Fresh Look

With almost a third of wealthy private investors targeting capital growth this year (Knight Frank), the role of luxury assets within a portfolio may well become part of the conversations between advisers and their clients in the coming months, as they take a fresh look at how hard their investments are working and how they could be put to work harder to generate returns.

Crucial in this scenario is looking at where luxury assets sit within the wider portfolio and the family’s wealth strategy holistically. Often, of course, family wealth creators are emotionally tied to their luxury assets and may well consider them to be part of their family legacy. At the same time, though, those assets may well be at odds with the shifting priorities and values of the increasingly influential nextgen.

In any situation, of course, a family will want to avoid the potential for future disputes – and advisers have a crucial role to play in putting in place measures from the outset that can reduce that risk.

At the heart of this is good governance. Advisers with a focus on nurturing close, positive relationships with their clients are best placed to deliver on that. By understanding their clients, bringing all stakeholders to the table, advisers can establish clearly what a family’s fundamental values are and what its shared vision is.

Is there, for example, a mismatch between what a family says its core values are, and what is reflected through its existing portfolio allocation and the luxury assets within it? Does it ‘fit’?

Equally, deep conversations with an adviser can reveal whether there is a concentration risk when it comes to luxury assets, which often have high or fluctuating valuations. One piece of art can significantly shift in value, up or down, for instance, and make a considerable impact on the total wealth valuation – which in turn could impact its risk profile. An adviser can in this instance guide a family as to whether there is a need to think about diversifying to meet its overall wealth objectives.

Indeed, when it comes to luxury assets, families should see it as an opportunity to make sure they have robust, independent, good quality legal and advisory frameworks in place to avoid current and future intergenerational disputes.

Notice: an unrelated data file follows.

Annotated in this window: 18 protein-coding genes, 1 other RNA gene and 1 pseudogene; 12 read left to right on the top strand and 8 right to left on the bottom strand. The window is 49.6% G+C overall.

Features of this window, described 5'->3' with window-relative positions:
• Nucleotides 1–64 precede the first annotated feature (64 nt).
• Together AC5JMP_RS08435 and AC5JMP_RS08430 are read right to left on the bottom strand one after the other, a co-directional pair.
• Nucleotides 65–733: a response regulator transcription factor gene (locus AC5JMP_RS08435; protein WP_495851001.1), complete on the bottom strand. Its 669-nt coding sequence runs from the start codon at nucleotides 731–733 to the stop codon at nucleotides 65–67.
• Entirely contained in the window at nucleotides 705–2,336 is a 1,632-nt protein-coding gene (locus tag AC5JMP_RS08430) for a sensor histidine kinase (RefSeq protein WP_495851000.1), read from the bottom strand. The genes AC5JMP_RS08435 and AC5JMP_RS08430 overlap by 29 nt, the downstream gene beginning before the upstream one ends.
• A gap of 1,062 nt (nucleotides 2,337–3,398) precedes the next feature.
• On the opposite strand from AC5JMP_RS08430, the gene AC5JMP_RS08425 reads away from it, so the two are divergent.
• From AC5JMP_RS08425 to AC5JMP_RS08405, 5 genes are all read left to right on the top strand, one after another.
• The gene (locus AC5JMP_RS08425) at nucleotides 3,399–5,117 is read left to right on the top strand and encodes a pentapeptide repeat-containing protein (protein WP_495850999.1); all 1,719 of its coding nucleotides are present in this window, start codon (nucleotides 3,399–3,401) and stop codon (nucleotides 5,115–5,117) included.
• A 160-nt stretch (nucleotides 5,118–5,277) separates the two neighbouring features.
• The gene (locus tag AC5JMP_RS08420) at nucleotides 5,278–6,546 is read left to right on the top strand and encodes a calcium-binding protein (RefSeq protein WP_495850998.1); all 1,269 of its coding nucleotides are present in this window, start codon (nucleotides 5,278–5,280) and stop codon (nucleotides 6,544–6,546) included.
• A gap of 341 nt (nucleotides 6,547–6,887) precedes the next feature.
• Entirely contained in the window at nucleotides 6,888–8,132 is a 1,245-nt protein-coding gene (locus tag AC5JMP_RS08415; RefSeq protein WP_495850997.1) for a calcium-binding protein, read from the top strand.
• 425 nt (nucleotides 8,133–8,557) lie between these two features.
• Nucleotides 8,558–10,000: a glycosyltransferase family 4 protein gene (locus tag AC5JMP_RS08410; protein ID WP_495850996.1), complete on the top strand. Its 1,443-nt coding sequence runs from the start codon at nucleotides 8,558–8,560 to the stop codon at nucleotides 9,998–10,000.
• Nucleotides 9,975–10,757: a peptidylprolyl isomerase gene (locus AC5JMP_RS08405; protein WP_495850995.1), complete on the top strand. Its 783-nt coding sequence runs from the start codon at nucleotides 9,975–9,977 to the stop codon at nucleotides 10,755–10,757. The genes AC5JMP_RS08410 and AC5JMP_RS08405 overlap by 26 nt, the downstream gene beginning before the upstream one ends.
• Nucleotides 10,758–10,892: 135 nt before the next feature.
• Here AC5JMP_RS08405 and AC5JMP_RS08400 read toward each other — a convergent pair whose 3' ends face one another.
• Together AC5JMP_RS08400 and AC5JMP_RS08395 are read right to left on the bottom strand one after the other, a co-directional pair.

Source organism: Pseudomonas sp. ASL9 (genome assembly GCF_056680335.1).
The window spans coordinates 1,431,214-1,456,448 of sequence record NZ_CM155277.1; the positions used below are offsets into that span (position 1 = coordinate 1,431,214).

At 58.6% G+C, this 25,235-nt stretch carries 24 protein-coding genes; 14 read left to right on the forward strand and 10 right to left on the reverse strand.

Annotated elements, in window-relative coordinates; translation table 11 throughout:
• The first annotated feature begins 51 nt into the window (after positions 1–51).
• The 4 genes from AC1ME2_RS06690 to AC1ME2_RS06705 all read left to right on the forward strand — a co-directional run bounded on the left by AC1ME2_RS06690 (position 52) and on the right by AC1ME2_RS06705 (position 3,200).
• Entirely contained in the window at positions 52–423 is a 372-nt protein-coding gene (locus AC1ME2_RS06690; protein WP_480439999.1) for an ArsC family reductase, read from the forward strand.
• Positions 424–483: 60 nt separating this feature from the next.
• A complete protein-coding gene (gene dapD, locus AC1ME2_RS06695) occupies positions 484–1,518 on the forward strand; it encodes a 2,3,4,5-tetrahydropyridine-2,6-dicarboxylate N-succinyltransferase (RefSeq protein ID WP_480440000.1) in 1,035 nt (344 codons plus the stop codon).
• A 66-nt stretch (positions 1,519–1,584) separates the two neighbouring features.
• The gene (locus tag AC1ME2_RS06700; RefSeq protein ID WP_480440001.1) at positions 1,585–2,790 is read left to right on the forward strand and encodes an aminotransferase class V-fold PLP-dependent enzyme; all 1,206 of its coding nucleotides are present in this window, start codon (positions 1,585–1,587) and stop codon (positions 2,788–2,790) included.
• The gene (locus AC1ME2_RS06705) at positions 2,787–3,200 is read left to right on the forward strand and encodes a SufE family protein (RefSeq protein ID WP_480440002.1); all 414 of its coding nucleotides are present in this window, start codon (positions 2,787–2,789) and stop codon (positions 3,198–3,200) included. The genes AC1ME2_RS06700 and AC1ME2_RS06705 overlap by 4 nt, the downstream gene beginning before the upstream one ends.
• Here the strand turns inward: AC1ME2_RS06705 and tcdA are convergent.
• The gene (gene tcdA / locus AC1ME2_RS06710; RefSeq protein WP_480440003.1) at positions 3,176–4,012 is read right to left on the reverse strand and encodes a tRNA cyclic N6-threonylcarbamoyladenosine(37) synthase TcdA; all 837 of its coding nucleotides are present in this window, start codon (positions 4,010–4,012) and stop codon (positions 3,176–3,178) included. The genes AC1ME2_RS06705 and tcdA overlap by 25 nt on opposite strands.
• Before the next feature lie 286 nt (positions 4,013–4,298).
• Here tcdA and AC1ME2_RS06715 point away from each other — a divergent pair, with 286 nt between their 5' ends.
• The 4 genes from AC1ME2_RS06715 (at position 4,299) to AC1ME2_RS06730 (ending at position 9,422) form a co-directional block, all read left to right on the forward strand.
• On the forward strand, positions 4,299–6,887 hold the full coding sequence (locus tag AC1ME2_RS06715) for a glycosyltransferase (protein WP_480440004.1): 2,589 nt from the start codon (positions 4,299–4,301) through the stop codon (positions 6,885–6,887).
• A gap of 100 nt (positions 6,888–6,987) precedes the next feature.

All this can subsequently be documented through the family charter, investment strategy, letters of wishes and other documentation, providing a clear framework that should help guide them in an area that is so easily impacted by individual sentimental and emotional preferences.

Practicalities

Balancing the growth, purpose and legacy objectives can be a tricky task but, with a foundation of good governance and sound documentation, there is still undoubtedly a place for luxury assets within a wider portfolio.

There are some practicalities, though, that can help ensure such assets are properly managed and structured.

First and foremost, luxury assets frequently require specialist expertise if they are to be managed effectively. That might mean, for instance, getting specialist insurance advice where family art may be moved across borders, or drawing on yacht management services to administer crew and ensure adequate marine insurance is in place. Bringing in the right expertise early can dramatically reduce risk in the long run.

Taking a view on a family’s structures and whether they offer enough, or too much, flexibility in terms of holding assets is another practical point that should be addressed.

Luxury assets are often acquired to be enjoyed by a family – art, jewellery, or vintage cars for example. Others, such as fine wine or whisky, may form part of a collection. Whatever the approach, choosing the right structure is an important factor in achieving the desired and proportionate flexibility – protecting the assets while allowing a family to enjoy those assets too.

Ownership is a key question too when it comes to structuring luxury assets – regrettably there can be instances where question marks over ownership of an asset can lead to inter-family disputes. The case of Robert Tibbles, a collector of contemporary art, and one of his pieces of artwork, a Damien Hirst painting entitled ‘Beautiful tropical, jungle painting (with pink snot)’, is a case in point. Robert’s father, Nigel, and twin brother, Sebastian, sued him over ownership of the piece when it was sold, leading to an unfortunate and bitter family dispute – clear structuring played a key part in resolving that case.

In addition, if structured appropriately, it may well be possible for non-income generating luxury assets such as art to be used as leverage to generate capital liquidity – thereby meeting the needs of both the wealth creator and the nextgen, without directly impacting the asset itself.

Evolution

As families look to a new era of investment, shaped by the need to balance their own growth ambitions with the desire for purpose-driven investment and a need to integrate the values of the nextgen, advisers have a responsibility to ensure luxury assets are managed and structured appropriately as part of a family’s holistic wealth management strategy.